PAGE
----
Evaluating droplet digital PCR for the quantification of human genomic DNA: converting copies per nanoliter to nanograms nuclear DNA per microliter
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The highly multiplexed polymerase chain reaction (PCR) assays used for forensic human identification perform best when used with an accurately determined quantity of input DNA. To help ensure the reliable performance of these assays, we are developing a certified reference material (CRM) for calibrating human genomic DNA working standards. To enable sharing information over time and place, CRMs must provide accurate and stable values that are metrologically traceable to a common reference. We have shown that droplet digital PCR (ddPCR) limiting dilution end-point measurements of the concentration of DNA copies per volume of sample can be traceably linked to the International System of Units (SI). Unlike values assigned using conventional relationships between ultraviolet absorbance and DNA mass concentration, entity-based ddPCR measurements are expected to be stable over time. However, the forensic community expects DNA quantity to be stated in terms of mass concentration rather than entity concentration. The transformation can be accomplished given SI-traceable values and uncertainties for the number of nucleotide bases per human haploid genome equivalent (HHGE) and the average molar mass of a nucleotide monomer in the DNA polymer. This report presents the considerations required to establish the metrological traceability of ddPCR-based mass concentration estimates of human nuclear DNA.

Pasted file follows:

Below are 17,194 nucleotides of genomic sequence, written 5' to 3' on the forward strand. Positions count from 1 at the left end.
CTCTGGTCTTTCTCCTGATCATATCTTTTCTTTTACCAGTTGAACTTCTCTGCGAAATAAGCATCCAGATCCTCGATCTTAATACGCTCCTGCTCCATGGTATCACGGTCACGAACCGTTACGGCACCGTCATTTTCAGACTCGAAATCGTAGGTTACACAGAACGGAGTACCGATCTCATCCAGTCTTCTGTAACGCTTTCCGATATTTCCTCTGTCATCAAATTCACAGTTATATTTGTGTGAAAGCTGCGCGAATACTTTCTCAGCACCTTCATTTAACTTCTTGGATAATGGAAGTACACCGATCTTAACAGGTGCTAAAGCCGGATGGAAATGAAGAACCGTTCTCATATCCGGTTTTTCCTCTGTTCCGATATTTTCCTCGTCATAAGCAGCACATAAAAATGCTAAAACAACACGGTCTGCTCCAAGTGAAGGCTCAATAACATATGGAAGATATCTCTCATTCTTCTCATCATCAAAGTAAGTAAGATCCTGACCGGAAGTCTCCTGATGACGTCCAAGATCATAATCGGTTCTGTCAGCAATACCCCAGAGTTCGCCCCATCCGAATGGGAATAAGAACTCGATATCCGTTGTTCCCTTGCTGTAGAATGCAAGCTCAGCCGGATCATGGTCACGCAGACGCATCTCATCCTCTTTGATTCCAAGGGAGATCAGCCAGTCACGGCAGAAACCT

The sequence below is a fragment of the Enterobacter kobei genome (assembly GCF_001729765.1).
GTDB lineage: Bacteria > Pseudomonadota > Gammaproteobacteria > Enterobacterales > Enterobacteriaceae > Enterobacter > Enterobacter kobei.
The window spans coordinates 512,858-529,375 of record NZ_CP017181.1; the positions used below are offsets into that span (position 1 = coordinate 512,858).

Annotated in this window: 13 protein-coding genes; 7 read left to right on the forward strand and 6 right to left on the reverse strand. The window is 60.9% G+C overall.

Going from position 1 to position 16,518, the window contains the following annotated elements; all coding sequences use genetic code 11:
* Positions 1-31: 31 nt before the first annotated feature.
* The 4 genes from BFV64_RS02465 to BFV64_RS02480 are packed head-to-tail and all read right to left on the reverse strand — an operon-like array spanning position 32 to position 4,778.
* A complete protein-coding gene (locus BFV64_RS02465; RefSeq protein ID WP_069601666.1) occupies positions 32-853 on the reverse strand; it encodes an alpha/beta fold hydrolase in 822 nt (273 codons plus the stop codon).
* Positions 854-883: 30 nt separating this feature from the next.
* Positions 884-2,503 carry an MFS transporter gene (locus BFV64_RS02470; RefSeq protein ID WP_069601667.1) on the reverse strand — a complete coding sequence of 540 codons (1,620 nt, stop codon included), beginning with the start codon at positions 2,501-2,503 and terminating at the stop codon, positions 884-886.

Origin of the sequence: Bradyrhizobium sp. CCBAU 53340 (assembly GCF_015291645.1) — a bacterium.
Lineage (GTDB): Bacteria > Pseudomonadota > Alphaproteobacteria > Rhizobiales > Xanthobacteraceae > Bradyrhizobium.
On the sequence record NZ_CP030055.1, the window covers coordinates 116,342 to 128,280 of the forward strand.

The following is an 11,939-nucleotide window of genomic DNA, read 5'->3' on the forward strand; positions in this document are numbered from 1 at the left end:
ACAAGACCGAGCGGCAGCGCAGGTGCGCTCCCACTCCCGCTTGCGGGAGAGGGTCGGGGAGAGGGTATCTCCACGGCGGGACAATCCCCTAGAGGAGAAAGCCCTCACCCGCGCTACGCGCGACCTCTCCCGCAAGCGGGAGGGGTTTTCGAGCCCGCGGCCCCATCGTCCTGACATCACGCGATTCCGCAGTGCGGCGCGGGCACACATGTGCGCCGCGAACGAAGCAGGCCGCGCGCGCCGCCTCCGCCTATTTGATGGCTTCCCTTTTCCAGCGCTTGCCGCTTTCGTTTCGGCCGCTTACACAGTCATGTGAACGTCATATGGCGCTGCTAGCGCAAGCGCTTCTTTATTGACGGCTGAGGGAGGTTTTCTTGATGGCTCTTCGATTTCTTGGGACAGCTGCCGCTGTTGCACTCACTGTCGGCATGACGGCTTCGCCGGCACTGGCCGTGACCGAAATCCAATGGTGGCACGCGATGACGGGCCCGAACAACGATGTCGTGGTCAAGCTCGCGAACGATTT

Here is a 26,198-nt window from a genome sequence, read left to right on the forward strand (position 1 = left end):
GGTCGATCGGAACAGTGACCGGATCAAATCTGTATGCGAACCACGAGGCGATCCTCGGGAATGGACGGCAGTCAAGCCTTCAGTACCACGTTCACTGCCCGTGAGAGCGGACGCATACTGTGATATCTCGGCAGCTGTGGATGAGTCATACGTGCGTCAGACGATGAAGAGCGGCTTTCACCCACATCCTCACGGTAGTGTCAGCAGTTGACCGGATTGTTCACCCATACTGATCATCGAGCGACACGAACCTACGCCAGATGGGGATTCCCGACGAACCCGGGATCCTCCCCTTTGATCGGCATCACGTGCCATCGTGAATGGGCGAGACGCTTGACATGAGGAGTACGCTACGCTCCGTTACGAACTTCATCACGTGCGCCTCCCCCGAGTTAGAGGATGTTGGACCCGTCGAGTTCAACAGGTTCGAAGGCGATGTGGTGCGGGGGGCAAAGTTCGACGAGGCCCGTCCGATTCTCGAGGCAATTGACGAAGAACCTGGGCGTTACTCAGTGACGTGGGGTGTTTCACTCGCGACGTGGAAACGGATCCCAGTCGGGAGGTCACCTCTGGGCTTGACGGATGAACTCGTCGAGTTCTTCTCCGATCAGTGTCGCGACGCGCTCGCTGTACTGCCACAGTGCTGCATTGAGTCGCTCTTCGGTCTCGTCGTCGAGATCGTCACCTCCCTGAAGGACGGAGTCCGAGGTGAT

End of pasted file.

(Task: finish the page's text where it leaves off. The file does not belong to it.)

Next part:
KeywordsCertified Reference Material (CRM) Droplet digital polymerase chain reaction (ddPCR) Human nuclear DNA Metrological traceability
We thank our NIST colleague Justin Zook for interpreting the information provided by The Genome Reference Consortium and an anonymous Referee for insightful suggestions and corrections. This work was supported in part by the NIST Special Programs Office project Forensic DNA.
Compliance with ethical standards
Human and animal rights
All work presented has been reviewed and approved by the National Institute of Standards and Technology Human Subjects Protections Office. This study was determined to be “not human subjects research” (often referred to as research not involving human subjects) as defined in U. S. Department of Commerce Regulations, 15 CFR 27, also known as the Common Rule (45 CFR 46, Subpart A), for the Protection of Human Subjects by the NIST Human Subjects Protection Office and therefore not subject to oversight by the NIST Institutional Review Board.
Conflict of interest
The authors declare that they have no conflict of interest.
Certain commercial equipment, instruments, or materials are identified in this report to specify adequately experimental conditions or reported results. Such identification does not imply recommendation or endorsement by the National Institute of Standards and Technology, nor does it imply that the equipment, instruments, or materials identified are necessarily the best available for the purpose.
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